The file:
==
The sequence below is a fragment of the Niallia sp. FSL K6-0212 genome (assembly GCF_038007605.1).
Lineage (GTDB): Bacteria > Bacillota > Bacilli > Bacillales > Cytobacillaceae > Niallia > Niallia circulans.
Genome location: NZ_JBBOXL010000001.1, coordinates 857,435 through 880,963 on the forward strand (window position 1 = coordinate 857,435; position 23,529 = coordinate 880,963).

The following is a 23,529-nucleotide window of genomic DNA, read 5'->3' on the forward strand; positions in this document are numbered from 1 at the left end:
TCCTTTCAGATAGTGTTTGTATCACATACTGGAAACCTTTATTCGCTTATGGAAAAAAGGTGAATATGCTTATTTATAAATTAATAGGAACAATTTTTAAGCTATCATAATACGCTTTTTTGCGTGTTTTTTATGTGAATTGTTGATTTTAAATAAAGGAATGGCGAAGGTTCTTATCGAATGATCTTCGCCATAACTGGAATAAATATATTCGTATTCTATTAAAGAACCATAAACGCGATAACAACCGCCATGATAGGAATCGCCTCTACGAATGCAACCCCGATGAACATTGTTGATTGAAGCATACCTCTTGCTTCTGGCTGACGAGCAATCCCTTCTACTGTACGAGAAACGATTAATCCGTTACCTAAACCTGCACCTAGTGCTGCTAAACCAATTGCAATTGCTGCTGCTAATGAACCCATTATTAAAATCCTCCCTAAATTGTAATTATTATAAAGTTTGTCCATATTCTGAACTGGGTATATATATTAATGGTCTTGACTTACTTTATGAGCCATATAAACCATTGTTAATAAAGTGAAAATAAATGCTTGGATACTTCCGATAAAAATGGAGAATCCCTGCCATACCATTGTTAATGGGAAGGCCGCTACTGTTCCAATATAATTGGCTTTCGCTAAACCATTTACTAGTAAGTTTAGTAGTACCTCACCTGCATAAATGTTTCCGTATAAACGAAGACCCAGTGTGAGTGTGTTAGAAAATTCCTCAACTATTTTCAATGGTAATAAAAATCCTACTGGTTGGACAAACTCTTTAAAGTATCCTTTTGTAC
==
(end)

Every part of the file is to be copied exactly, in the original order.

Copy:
The sequence below is a fragment of the Niallia sp. FSL K6-0212 genome (assembly GCF_038007605.1).
Lineage (GTDB): Bacteria > Bacillota > Bacilli > Bacillales > Cytobacillaceae > Niallia > Niallia circulans.
Genome location: NZ_JBBOXL010000001.1, coordinates 857,435 through 880,963 on the forward strand (window position 1 = coordinate 857,435; position 23,529 = coordinate 880,963).

The following is a 23,529-nucleotide window of genomic DNA, read 5'->3' on the forward strand; positions in this document are numbered from 1 at the left end:
TCCTTTCAGATAGTGTTTGTATCACATACTGGAAACCTTTATTCGCTTATGGAAAAAAGGTGAATATGCTTATTTATAAATTAATAGGAACAATTTTTAAGCTATCATAATACGCTTTTTTGCGTGTTTTTTATGTGAATTGTTGATTTTAAATAAAGGAATGGCGAAGGTTCTTATCGAATGATCTTCGCCATAACTGGAATAAATATATTCGTATTCTATTAAAGAACCATAAACGCGATAACAACCGCCATGATAGGAATCGCCTCTACGAATGCAACCCCGATGAACATTGTTGATTGAAGCATACCTCTTGCTTCTGGCTGACGAGCAATCCCTTCTACTGTACGAGAAACGATTAATCCGTTACCTAAACCTGCACCTAGTGCTGCTAAACCAATTGCAATTGCTGCTGCTAATGAACCCATTATTAAAATCCTCCCTAAATTGTAATTATTATAAAGTTTGTCCATATTCTGAACTGGGTATATATATTAATGGTCTTGACTTACTTTATGAGCCATATAAACCATTGTTAATAAAGTGAAAATAAATGCTTGGATACTTCCGATAAAAATGGAGAATCCCTGCCATACCATTGTTAATGGGAAGGCCGCTACTGTTCCAATATAATTGGCTTTCGCTAAACCATTTACTAGTAAGTTTAGTAGTACCTCACCTGCATAAATGTTTCCGTATAAACGAAGACCCAGTGTGAGTGTGTTAGAAAATTCCTCAACTATTTTCAATGGTAATAAAAATCCTACTGGTTGGACAAACTCTTTAAAGTATCCTTTTGTAC